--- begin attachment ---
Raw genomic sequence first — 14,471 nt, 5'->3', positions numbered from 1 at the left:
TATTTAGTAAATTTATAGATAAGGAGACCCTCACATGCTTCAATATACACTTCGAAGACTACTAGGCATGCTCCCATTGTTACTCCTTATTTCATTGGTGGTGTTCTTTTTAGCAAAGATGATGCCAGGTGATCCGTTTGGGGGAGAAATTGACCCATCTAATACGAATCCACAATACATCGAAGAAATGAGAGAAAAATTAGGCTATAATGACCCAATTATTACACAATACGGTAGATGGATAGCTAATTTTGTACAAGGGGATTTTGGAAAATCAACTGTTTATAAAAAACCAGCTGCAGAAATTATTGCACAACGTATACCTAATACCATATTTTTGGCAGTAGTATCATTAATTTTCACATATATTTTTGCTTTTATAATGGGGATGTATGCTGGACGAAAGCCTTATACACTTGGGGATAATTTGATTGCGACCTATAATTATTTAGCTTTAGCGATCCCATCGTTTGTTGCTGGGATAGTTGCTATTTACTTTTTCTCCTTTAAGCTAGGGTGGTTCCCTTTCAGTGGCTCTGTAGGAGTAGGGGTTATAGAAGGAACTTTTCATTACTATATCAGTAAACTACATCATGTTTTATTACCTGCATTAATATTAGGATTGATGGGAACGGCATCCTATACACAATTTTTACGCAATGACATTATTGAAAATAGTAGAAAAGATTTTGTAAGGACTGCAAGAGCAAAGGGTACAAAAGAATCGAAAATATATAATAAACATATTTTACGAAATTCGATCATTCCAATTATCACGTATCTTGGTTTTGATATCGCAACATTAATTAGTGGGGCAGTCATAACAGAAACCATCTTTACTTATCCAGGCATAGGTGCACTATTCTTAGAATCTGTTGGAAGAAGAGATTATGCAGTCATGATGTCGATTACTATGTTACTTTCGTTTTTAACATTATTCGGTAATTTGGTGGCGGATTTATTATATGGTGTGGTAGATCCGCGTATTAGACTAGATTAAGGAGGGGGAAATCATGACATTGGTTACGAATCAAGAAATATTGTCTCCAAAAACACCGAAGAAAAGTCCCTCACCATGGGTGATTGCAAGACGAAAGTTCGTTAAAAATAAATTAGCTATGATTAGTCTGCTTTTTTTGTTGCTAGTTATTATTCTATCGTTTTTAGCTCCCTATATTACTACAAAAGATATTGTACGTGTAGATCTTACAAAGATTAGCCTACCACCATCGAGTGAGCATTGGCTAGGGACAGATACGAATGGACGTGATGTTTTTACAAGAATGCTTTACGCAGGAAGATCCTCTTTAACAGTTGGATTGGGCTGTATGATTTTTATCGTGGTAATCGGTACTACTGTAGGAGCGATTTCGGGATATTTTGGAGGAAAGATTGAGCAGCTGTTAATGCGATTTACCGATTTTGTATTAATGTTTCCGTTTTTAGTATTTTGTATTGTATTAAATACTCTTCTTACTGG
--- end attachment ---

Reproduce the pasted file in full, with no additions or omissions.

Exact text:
Raw genomic sequence first — 14,471 nt, 5'->3', positions numbered from 1 at the left:
TATTTAGTAAATTTATAGATAAGGAGACCCTCACATGCTTCAATATACACTTCGAAGACTACTAGGCATGCTCCCATTGTTACTCCTTATTTCATTGGTGGTGTTCTTTTTAGCAAAGATGATGCCAGGTGATCCGTTTGGGGGAGAAATTGACCCATCTAATACGAATCCACAATACATCGAAGAAATGAGAGAAAAATTAGGCTATAATGACCCAATTATTACACAATACGGTAGATGGATAGCTAATTTTGTACAAGGGGATTTTGGAAAATCAACTGTTTATAAAAAACCAGCTGCAGAAATTATTGCACAACGTATACCTAATACCATATTTTTGGCAGTAGTATCATTAATTTTCACATATATTTTTGCTTTTATAATGGGGATGTATGCTGGACGAAAGCCTTATACACTTGGGGATAATTTGATTGCGACCTATAATTATTTAGCTTTAGCGATCCCATCGTTTGTTGCTGGGATAGTTGCTATTTACTTTTTCTCCTTTAAGCTAGGGTGGTTCCCTTTCAGTGGCTCTGTAGGAGTAGGGGTTATAGAAGGAACTTTTCATTACTATATCAGTAAACTACATCATGTTTTATTACCTGCATTAATATTAGGATTGATGGGAACGGCATCCTATACACAATTTTTACGCAATGACATTATTGAAAATAGTAGAAAAGATTTTGTAAGGACTGCAAGAGCAAAGGGTACAAAAGAATCGAAAATATATAATAAACATATTTTACGAAATTCGATCATTCCAATTATCACGTATCTTGGTTTTGATATCGCAACATTAATTAGTGGGGCAGTCATAACAGAAACCATCTTTACTTATCCAGGCATAGGTGCACTATTCTTAGAATCTGTTGGAAGAAGAGATTATGCAGTCATGATGTCGATTACTATGTTACTTTCGTTTTTAACATTATTCGGTAATTTGGTGGCGGATTTATTATATGGTGTGGTAGATCCGCGTATTAGACTAGATTAAGGAGGGGGAAATCATGACATTGGTTACGAATCAAGAAATATTGTCTCCAAAAACACCGAAGAAAAGTCCCTCACCATGGGTGATTGCAAGACGAAAGTTCGTTAAAAATAAATTAGCTATGATTAGTCTGCTTTTTTTGTTGCTAGTTATTATTCTATCGTTTTTAGCTCCCTATATTACTACAAAAGATATTGTACGTGTAGATCTTACAAAGATTAGCCTACCACCATCGAGTGAGCATTGGCTAGGGACAGATACGAATGGACGTGATGTTTTTACAAGAATGCTTTACGCAGGAAGATCCTCTTTAACAGTTGGATTGGGCTGTATGATTTTTATCGTGGTAATCGGTACTACTGTAGGAGCGATTTCGGGATATTTTGGAGGAAAGATTGAGCAGCTGTTAATGCGATTTACCGATTTTGTATTAATGTTTCCGTTTTTAGTATTTTGTATTGTATTAAATACTCTTCTTACTGG